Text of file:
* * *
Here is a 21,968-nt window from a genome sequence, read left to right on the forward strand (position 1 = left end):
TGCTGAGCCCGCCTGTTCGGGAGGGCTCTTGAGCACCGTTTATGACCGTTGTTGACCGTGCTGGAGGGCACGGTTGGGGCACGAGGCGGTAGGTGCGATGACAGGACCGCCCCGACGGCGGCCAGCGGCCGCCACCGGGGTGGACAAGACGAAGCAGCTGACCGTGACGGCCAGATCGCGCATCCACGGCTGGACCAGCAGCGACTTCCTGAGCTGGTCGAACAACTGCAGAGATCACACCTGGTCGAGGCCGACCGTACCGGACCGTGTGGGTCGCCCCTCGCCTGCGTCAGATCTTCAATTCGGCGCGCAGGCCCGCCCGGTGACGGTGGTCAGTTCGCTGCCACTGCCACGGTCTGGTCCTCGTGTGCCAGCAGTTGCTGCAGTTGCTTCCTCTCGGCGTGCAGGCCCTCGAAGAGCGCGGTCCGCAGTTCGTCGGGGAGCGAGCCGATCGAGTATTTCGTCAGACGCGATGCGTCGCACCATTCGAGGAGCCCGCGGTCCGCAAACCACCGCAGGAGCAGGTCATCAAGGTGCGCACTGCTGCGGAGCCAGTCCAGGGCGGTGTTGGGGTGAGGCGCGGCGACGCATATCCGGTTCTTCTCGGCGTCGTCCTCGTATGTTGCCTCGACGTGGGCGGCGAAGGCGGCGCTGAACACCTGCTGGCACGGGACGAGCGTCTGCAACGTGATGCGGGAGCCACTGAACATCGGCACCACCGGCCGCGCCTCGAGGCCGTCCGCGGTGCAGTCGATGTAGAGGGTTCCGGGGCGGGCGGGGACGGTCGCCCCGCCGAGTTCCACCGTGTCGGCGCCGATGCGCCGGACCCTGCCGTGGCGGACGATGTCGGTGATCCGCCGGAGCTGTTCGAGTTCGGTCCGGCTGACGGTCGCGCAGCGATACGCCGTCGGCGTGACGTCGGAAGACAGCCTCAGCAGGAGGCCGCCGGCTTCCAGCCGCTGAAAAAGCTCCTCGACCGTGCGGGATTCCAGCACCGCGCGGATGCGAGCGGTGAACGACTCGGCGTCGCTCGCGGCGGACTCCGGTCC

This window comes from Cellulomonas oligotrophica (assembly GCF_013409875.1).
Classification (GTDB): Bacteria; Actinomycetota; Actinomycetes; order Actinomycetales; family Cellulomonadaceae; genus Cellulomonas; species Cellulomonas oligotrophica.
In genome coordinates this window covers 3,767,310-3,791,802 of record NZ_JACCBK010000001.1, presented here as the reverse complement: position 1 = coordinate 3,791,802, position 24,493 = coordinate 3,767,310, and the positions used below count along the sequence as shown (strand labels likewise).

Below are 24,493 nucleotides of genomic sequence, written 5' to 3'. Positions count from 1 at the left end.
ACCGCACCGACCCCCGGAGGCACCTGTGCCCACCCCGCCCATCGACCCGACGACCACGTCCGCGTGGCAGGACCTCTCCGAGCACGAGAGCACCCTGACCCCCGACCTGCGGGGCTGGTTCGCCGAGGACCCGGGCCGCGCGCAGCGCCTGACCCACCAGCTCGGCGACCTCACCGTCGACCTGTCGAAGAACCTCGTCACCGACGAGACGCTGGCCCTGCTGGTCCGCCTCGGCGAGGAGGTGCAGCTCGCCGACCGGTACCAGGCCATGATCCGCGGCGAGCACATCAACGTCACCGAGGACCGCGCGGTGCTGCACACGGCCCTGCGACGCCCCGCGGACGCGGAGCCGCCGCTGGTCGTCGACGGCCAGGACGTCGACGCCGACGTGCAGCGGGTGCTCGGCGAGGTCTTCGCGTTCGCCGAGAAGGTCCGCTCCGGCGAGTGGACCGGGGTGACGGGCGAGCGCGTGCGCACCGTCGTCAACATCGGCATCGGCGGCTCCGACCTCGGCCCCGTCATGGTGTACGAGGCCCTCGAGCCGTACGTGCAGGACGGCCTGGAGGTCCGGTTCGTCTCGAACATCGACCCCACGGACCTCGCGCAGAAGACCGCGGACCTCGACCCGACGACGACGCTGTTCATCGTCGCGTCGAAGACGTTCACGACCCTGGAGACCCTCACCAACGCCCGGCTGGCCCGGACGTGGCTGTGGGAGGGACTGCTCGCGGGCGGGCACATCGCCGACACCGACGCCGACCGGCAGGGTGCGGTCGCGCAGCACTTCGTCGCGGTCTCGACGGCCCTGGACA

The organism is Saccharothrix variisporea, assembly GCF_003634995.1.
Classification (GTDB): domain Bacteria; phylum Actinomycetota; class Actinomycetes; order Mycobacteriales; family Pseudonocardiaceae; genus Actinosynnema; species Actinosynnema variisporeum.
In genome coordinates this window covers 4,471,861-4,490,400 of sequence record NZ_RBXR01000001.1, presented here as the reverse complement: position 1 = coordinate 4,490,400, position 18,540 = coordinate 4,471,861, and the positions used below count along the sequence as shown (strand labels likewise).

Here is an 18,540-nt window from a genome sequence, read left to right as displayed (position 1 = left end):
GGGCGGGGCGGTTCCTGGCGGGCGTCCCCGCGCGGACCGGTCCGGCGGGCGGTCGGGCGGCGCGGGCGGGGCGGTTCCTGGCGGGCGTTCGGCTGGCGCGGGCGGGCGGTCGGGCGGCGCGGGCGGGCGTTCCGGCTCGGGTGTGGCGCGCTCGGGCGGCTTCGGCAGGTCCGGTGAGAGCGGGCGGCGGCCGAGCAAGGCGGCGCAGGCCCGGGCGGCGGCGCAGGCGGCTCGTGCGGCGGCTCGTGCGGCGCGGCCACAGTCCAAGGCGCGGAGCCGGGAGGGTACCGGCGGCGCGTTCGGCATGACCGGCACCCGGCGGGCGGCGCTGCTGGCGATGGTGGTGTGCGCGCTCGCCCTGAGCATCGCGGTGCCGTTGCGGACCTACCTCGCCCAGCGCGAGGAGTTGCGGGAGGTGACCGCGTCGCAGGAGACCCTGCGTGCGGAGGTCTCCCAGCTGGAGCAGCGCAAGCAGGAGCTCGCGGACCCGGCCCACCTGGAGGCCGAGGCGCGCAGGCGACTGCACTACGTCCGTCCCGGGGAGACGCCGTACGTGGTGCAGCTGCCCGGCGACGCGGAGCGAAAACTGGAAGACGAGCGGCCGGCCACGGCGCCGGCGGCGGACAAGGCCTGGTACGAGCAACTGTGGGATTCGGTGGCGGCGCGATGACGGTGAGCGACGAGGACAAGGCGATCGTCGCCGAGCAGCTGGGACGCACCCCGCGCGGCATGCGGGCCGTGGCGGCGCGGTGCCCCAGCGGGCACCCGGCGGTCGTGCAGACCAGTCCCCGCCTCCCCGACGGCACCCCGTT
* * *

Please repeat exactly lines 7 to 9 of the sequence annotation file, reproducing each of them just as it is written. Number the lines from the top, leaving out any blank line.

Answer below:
ACCGCACCGACCCCCGGAGGCACCTGTGCCCACCCCGCCCATCGACCCGACGACCACGTCCGCGTGGCAGGACCTCTCCGAGCACGAGAGCACCCTGACCCCCGACCTGCGGGGCTGGTTCGCCGAGGACCCGGGCCGCGCGCAGCGCCTGACCCACCAGCTCGGCGACCTCACCGTCGACCTGTCGAAGAACCTCGTCACCGACGAGACGCTGGCCCTGCTGGTCCGCCTCGGCGAGGAGGTGCAGCTCGCCGACCGGTACCAGGCCATGATCCGCGGCGAGCACATCAACGTCACCGAGGACCGCGCGGTGCTGCACACGGCCCTGCGACGCCCCGCGGACGCGGAGCCGCCGCTGGTCGTCGACGGCCAGGACGTCGACGCCGACGTGCAGCGGGTGCTCGGCGAGGTCTTCGCGTTCGCCGAGAAGGTCCGCTCCGGCGAGTGGACCGGGGTGACGGGCGAGCGCGTGCGCACCGTCGTCAACATCGGCATCGGCGGCTCCGACCTCGGCCCCGTCATGGTGTACGAGGCCCTCGAGCCGTACGTGCAGGACGGCCTGGAGGTCCGGTTCGTCTCGAACATCGACCCCACGGACCTCGCGCAGAAGACCGCGGACCTCGACCCGACGACGACGCTGTTCATCGTCGCGTCGAAGACGTTCACGACCCTGGAGACCCTCACCAACGCCCGGCTGGCCCGGACGTGGCTGTGGGAGGGACTGCTCGCGGGCGGGCACATCGCCGACACCGACGCCGACCGGCAGGGTGCGGTCGCGCAGCACTTCGTCGCGGTCTCGACGGCCCTGGACA

The organism is Saccharothrix variisporea, assembly GCF_003634995.1.
Classification (GTDB): domain Bacteria; phylum Actinomycetota; class Actinomycetes; order Mycobacteriales; family Pseudonocardiaceae; genus Actinosynnema; species Actinosynnema variisporeum.